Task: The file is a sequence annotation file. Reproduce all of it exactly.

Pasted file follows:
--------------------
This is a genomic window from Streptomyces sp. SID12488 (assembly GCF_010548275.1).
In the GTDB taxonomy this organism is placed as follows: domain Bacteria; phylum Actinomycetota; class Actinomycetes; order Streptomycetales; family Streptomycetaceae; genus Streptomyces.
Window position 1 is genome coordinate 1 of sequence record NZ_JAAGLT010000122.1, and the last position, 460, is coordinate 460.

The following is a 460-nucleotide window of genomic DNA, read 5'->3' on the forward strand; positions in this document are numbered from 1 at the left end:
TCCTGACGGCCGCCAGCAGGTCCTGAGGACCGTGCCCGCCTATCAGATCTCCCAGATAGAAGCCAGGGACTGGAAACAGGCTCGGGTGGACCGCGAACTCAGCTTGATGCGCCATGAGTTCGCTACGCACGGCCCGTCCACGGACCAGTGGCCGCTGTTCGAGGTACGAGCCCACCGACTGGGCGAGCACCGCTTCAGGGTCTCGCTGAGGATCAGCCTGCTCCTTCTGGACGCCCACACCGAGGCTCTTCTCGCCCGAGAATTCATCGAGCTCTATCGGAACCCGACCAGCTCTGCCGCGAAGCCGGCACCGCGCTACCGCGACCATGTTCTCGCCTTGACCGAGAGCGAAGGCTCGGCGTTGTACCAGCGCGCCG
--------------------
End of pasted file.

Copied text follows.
This is a genomic window from Streptomyces sp. SID12488 (assembly GCF_010548275.1).
In the GTDB taxonomy this organism is placed as follows: domain Bacteria; phylum Actinomycetota; class Actinomycetes; order Streptomycetales; family Streptomycetaceae; genus Streptomyces.
Window position 1 is genome coordinate 1 of sequence record NZ_JAAGLT010000122.1, and the last position, 460, is coordinate 460.

The following is a 460-nucleotide window of genomic DNA, read 5'->3' on the forward strand; positions in this document are numbered from 1 at the left end:
TCCTGACGGCCGCCAGCAGGTCCTGAGGACCGTGCCCGCCTATCAGATCTCCCAGATAGAAGCCAGGGACTGGAAACAGGCTCGGGTGGACCGCGAACTCAGCTTGATGCGCCATGAGTTCGCTACGCACGGCCCGTCCACGGACCAGTGGCCGCTGTTCGAGGTACGAGCCCACCGACTGGGCGAGCACCGCTTCAGGGTCTCGCTGAGGATCAGCCTGCTCCTTCTGGACGCCCACACCGAGGCTCTTCTCGCCCGAGAATTCATCGAGCTCTATCGGAACCCGACCAGCTCTGCCGCGAAGCCGGCACCGCGCTACCGCGACCATGTTCTCGCCTTGACCGAGAGCGAAGGCTCGGCGTTGTACCAGCGCGCCG